General and Subspecialty Surgery (A, B, D)
Vascular Surgery (C)
Night Float


General and Subspecialty Surgery (A, B, D)
Vascular Surgery (C)


General and Subspecialty Surgery (A, B, D)
Vascular Surgery (C)
Pediatric Surgery


General and Subspecialty Surgery (A, B, D)
Vascular Surgery (C)


General and Subspecialty Surgery (A, B, D)
Vascular Surgery (C)

Rotation Descriptions


The four-week rotation to The New York Presbyterian Hospital at Columbia focuses on the operative and critical care management of patients undergoing liver transplant and renal surgery. Not only are residents afforded operative exposure to this technically challenging procedure, post-operative management provides an excellent review of the basic science of immunology. An added feature of the rotation is the resident's participation with teams that visit area hospitals for organ harvest. The Medical Center is a busy institution that receives patients referred from the entire eastern U.S.


Cardiothoracic Surgery is a four week rotation at NYP/Queens. The PGY3 is exposed to the management of patients undergoing coronary artery bypass grafting, valvular surgery, and thoracic procedures.   Depending upon motivation and interest, the resident may choose to scrub on a varying number of cardiac cases. Operative and critical care teaching is excellent, and the call schedule is a pleasant one.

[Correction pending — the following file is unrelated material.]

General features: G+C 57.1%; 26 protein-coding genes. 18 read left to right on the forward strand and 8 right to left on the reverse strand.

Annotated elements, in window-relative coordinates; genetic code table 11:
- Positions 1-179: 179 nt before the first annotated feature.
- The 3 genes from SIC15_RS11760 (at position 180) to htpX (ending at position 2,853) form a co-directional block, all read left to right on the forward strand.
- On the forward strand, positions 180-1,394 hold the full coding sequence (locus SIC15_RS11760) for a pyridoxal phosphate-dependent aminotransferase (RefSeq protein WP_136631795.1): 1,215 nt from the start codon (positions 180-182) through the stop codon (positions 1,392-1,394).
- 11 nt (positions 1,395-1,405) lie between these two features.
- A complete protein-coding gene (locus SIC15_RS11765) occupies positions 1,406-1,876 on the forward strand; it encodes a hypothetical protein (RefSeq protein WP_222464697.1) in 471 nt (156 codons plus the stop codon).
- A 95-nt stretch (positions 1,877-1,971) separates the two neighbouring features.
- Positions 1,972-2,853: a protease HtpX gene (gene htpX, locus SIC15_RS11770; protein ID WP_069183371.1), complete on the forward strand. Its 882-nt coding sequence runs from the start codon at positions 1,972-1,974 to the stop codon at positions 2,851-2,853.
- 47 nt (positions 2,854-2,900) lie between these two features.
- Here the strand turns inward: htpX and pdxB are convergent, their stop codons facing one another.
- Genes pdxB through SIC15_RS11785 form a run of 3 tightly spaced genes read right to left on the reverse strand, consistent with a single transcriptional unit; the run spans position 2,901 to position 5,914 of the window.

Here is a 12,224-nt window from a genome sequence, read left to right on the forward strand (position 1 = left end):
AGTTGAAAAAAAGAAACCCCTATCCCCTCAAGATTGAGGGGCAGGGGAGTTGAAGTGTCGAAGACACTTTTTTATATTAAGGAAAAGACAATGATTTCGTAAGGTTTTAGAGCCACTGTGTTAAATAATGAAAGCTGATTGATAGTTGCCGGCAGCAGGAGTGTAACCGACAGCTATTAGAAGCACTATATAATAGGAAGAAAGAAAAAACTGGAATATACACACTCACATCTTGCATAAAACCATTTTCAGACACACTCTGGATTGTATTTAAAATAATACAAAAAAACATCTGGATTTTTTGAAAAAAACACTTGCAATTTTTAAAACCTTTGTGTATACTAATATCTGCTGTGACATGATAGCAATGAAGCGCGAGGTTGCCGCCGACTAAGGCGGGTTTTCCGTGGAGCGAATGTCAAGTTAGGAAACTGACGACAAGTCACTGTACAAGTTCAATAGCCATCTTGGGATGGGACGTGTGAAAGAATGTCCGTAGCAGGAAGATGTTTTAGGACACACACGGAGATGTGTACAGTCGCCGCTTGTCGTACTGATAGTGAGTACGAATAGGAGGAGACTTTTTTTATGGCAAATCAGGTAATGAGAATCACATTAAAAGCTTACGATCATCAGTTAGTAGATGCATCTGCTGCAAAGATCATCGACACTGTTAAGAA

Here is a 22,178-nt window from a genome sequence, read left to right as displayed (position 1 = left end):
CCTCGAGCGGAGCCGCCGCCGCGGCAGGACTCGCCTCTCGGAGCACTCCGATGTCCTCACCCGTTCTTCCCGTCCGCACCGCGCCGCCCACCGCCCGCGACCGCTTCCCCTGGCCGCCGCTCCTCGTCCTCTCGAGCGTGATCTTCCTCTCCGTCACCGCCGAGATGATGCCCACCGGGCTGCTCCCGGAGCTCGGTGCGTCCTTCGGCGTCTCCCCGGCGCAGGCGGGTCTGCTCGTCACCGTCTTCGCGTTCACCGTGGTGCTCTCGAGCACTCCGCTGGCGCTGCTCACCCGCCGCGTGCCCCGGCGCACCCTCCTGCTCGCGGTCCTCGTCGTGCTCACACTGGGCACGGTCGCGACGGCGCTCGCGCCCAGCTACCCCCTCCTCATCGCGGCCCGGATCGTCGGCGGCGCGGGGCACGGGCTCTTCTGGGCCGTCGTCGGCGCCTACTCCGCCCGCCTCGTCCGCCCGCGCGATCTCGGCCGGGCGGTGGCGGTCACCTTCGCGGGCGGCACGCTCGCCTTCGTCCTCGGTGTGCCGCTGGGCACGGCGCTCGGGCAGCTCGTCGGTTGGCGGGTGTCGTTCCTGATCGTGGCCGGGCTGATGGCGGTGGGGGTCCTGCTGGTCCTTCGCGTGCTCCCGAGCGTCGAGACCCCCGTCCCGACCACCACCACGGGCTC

The goals of the Endoscopy rotation are to teach residents the use of endoscopic equipment and techniques.   The residents will be trained for indications in upper and lower endoscopy as well as endoscopic retrograde cholangiopancreatography (ERCP).


PGY 4 year residents get to choose any surgical elective. All electives are to be approved by the program director.
Electives chosen by residents include plastics, colo-rectal, and pediatrics, just to name a few. The resident gains a more focused experience in the elective of his or her choice and is given to opportunity to meet renowned faculty at other institutions.

General Surgery

As in all residencies, the core experience for our trainees is in General Surgery. While recent years have seen a diminution in those procedures performed by the generalist, our residency is uniquely structured to educate truly well rounded and experienced practitioners. Surgical residents at NYP/Queens are able to consider all procedure types "their own," and are limited in exposure only by their own interest.

No procedures, even the most sophisticated, are relegated to fellows, allowing general surgery residents to explore all areas into which their curiosity takes them. While many of our graduates go on to fellowships in the various specialties, others find themselves superbly prepared to practice the broadest type of surgery in places where subspecialists are few in number.